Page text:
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Building faith, hope and charity

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Sebastian Lee never expected to find much in common with a group of special-needs children.

Until he volunteered at Dame Marjorie Bean Hope Academy, the 14-year-old didn't know anybody with physical or mental challenges.

“The biggest surprise was that they aren't that different from us,” he said. “Sometimes they can't speak, or have a delay in their speech or reactions, but other than that they are very similar.”

He and Somersfield Academy classmates Madeleine Yashar and Christina Costello signed up in January as part of a community service project demanded by their school.

Once it was finished, they felt compelled to do more.

The teenagers are hoping to raise $5,000 for the school's charity, Friends of Hope Academy.

The money will be used to buy updated therapeutic equipment, sensory kits and online resources.

So far they've raised $2,515 through donations at gofundme.com/hopeforallBermuda.

From January to May, the trio gave up their lunch hours, helping teachers at the school. Madeleine came up with the idea.

“My mother, Lisa, had been volunteering at Hope Academy for a while,” the 13-year-old said.

“I would go in every once in a while and read books with the children. The staff mentioned they were looking for more volunteers and people to help work with the children. I thought maybe if these guys were OK with it we could try and turn it into a community project. We all got together and liked the idea.

The concept was to try to create bonds with Hope Academy students so they can have friends outside of their school.”

Her friends quickly jumped on board, but things didn't go smoothly at first.

The students all seemed a bit suspicious, and refused to listen to them.

Slowly, everything changed.

“They recognised us,” said Madeleine. “They were excited to see us. As we came more and more they would want us to read books with them or do arts and crafts with them. They started to trust us.”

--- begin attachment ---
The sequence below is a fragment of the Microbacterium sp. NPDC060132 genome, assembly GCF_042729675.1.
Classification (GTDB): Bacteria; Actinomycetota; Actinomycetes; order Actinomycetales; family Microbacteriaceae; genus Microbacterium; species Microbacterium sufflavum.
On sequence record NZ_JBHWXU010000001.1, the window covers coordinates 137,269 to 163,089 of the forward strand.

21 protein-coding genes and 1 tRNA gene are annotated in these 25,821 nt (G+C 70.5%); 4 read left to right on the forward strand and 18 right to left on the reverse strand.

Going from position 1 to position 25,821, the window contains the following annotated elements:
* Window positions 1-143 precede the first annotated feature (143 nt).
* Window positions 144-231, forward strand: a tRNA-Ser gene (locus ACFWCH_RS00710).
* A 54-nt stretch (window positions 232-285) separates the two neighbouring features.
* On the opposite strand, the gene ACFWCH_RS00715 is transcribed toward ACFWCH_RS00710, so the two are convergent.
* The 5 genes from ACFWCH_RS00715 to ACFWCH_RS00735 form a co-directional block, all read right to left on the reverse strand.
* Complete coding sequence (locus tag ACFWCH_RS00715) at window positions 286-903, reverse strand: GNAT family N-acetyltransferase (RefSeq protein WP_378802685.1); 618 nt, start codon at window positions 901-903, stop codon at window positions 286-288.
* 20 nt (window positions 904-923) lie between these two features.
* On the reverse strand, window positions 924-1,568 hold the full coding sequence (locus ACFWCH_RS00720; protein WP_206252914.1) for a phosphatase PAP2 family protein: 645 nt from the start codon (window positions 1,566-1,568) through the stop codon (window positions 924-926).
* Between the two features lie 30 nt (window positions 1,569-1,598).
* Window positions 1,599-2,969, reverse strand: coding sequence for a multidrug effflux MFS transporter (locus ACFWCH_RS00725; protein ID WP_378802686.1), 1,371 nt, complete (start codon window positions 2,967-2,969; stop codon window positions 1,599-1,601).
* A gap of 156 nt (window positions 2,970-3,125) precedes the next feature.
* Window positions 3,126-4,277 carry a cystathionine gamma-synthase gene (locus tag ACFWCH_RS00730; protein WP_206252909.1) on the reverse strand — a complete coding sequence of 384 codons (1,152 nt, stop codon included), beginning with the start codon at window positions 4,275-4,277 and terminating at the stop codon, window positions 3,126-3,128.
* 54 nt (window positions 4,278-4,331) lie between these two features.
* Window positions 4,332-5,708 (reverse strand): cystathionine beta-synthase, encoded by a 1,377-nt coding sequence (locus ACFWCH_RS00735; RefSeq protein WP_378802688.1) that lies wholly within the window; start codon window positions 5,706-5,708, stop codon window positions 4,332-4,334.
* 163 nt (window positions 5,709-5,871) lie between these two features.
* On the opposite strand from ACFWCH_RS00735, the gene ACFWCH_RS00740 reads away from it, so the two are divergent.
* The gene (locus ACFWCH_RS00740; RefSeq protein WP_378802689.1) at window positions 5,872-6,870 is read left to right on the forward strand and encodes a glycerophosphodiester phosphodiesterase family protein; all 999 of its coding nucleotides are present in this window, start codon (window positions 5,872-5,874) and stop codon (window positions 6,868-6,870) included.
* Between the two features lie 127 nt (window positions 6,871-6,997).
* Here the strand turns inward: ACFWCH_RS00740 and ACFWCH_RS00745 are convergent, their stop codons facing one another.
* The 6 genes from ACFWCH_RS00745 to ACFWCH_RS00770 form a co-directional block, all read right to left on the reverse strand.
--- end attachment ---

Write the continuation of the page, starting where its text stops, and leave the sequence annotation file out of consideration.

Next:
Christina, 14, said the project was eye-opening.

“I learnt that Hope Academy isn't much different from a regular school,” she said. “What surprised me was that I actually grew to form a relationship with the children.

“After a while I got to know each of them and what they do each week and their personalities. It was great interacting with the children. It was really fun, actually.”

Sebastian, who hopes to become a surgeon, said the project has made him reconsider his career. “It has made me look at different options, like maybe paediatrics,” he said.

“Thanks to this project I have really noticed how fortunate we are to have full function of our bodies and minds. It is good to be aware of that.”

Christina didn't know yet what she wanted to do as a career, but was sure the volunteer experience would help.

She plans to continue volunteering at the school in September.

“It was fun,” she said. “I really enjoyed it.”

Forging friendships: volunteer Sebastian Lee with Hope Academy students, from left, Dylan Peart, Jonathan Marshall-Symonds and Darien Peniston. (Photograph supplied)
Volunteer Madeleine Yasha with Hope Academy student Serena VanPutton (Photograph supplied)
Volunteers Christina Costello, left, Sebastian Lee and Madeleine Yashar (Photograph supplied)
Gaining trust: volunteer Madeleine Yashar reads to Hope Academy students. (Photograph supplied)

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Published June 23, 2016 at 9:00 am (Updated June 23, 2016 at 9:09 am)

Building faith, hope and charity

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